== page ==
Text Messages | The month of Red

Vladimir Lenin and Leon Trotsky’s names are synonymous with the October Revolution that Boris Pasternak frames as ‘magnificent surgery’ in his novel, Doctor Zhivago.

It was a world-shattering event that happened in a particular month, only for that time frame to be moved on by a momentous change in calendar. The events of 25 October 1917 in Petrograd, however, are remembered always as the October Revolution or, most evocatively, as Red October.

An armed rising on 25 October (in the Old Style calendar, 7 November in the New Style) brought down the provisional government that had replaced Tsarist rule in February. Out went Alexander Kerenski and in came the Bolsheviks, led by Vladimir Lenin, Leon Trotsky and Nikolai Podvoiski, among others. In the swirl of changes, it’s as well to remember that Petrograd had previously been St Petersburg, was to become Leningrad and then revert to St Petersburg after the break-up of the Soviet Union. 

It was an ecstatic time for Lenin and one perhaps doubly so for Trotsky, because his 38th birthday fell on 26 October. Here is how one of the great experts on Soviet history, Robert Service, recounts those days for Lenin and Trotsky.

“Films were made of the October Revolution, novels written, songs sung and even ballets danced. In practically all of them a misleading image of Lenin was disseminated. There he is with his fist raised, mouth tense and a bearded chin. In fact, on that historic day of 25 October 1917 he spoke only briefly. He was not the Revolution’s great orator. He did not even look his normal self because it took several further weeks before his moustache and beard grew back to their normal appearance – and indeed he would not agree to being photographed until January 1918. Contrary to conventional accounts, then, Lenin’s importance was not as a speaker in the Congress hall but rather as a strategist and inspirer behind the scenes – and in this role his contribution to the Revolution’s success was crucial.” – Lenin: A Biography (Macmillan, 2000)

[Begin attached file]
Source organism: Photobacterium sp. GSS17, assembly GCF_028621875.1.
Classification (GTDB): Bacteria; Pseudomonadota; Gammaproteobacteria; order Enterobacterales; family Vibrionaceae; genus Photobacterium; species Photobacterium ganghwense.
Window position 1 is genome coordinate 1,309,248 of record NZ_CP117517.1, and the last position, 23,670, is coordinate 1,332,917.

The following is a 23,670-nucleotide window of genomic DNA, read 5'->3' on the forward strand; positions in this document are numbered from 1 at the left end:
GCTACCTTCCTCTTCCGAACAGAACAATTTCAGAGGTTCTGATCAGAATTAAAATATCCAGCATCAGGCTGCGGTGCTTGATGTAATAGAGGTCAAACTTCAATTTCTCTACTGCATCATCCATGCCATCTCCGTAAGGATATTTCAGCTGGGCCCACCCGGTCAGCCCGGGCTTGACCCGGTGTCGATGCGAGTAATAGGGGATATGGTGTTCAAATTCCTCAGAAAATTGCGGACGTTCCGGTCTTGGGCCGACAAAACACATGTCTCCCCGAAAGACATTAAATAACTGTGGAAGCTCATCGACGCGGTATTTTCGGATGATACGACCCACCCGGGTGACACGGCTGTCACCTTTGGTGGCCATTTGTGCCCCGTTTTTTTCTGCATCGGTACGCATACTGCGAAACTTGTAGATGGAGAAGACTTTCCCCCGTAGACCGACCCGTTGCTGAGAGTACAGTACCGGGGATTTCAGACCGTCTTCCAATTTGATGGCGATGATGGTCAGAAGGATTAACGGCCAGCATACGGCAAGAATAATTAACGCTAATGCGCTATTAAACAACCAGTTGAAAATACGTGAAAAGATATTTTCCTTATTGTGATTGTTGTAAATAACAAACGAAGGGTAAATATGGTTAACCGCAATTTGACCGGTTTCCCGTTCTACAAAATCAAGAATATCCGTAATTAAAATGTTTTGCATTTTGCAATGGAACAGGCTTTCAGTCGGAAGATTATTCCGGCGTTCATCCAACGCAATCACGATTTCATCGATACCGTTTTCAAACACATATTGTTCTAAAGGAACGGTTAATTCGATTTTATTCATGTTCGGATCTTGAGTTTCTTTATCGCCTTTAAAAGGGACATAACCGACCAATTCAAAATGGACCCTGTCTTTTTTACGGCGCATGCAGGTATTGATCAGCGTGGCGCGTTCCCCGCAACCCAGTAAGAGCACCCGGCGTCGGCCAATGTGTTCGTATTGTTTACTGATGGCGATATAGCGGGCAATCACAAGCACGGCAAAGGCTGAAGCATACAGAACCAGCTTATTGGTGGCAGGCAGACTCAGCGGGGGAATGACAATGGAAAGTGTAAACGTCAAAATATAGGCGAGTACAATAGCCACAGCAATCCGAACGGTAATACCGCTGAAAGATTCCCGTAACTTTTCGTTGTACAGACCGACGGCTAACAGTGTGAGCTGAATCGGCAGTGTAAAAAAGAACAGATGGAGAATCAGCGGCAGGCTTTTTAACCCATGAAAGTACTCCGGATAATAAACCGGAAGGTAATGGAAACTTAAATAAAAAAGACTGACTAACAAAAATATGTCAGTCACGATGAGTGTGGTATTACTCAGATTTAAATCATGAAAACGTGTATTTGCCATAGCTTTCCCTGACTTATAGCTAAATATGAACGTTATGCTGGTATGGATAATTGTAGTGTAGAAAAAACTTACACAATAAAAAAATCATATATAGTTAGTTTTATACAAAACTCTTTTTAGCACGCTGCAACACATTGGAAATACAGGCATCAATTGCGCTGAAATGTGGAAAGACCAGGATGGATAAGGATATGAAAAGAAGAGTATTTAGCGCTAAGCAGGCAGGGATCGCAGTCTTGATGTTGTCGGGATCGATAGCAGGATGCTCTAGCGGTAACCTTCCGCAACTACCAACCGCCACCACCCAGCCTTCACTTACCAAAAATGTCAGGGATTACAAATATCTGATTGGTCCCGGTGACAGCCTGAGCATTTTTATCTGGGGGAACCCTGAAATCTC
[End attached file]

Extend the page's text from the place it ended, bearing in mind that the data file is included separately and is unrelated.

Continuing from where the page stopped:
Related article:

“Trotsky was later to describe his tactical preferences as follows: ‘The attacking side is almost always interested in seeming on the defensive. A revolutionary party is interested in legal coverings.’ This was exactly how he behaved in October 1917 when he led the rising against the Provisional Government. Like a general visiting his troops before a battle, he gave speeches here, there and everywhere in the capital …

“He wrote, he orated, he discussed, he organised; he was the greatest all-round activist in revolutionary Russia. Unlike most other revolutionary leaders, he looked more like a runner than a weightlifter. There was a perpetual liveliness about him. When talking to people, he came across as having an artistic sensibility. People noticed how lean his hands were but there was nothing limp about his grasp. Trotsky dominated the preparations for armed insurrection.” – Trotsky: A Biography (Macmillan, 2009)

Mental picture

Striking photographs of Trotsky the intellectual tend to work against the reality of him later as the efficient and ruthless head of the Red Army, an organiser and motivator supreme. The famous early photograph of the student Trotsky, his pince-nez slightly askew, face radiating high intelligence, sensitivity and determination, remains embedded in the mind’s eye and in one’s mental conception of the man. 

In exile, hair greying and then snowy white, Trotsky cuts an almost avuncular figure in photographs. It becomes difficult even to imagine why Stalin so badly wanted him dead. The sharpest explanation is probably in Stalin’s Nemesis: The Exile and Murder of Leon Trotsky by Bertrand M Patenaude (Faber, 2009).

Attacked at Stalin’s behest and dealt savage and amateurish blows to the head with an ice-axe that gouged three inches into his skull, dispersing bone and cerebral matter, Trotsky lingered a while and then died on 21 August 1940. Patenaude’s envoi is gut-wrenching: “Instead, as his prospects grew dim and as Stalin’s assassins closed in, he kept reaffirming his absolute faith in the dogma of Marxism and pointing towards a glorious Soviet future. ‘Optimism was all he really had.’”

Related article:

Of the October Revolution itself, perhaps one of the most poignant and realistic passages ever written about it is in the novel Doctor Zhivago by Boris Pasternak. In the midst of the transformations of Red October, Yuri Andreevich Zhivago, stoking a fire in the wood stove, speaks to himself:

“What magnificent surgery! To take and at one stroke artistically cut out the old, stinking sores! Simply, without beating around the bush, to sentence age-old injustice, which was used to having people bow and scrape and curtsey before it …

“This unprecedented thing, this miracle of history, this revelation comes bang in the thick of the ongoing everydayness, with no heed to its course. It begins not from the beginning but from the middle, without choosing the dates beforehand, on the first weekday to come along, at the very peak of tramways plying the city. That’s real genius. Only what is greatest can be so inappropriate and timely.” – translated by Richard Pevear and Larissa Volokhonsky (Harvill Secker, 2010)

If you want to republish this article please read our guidelines.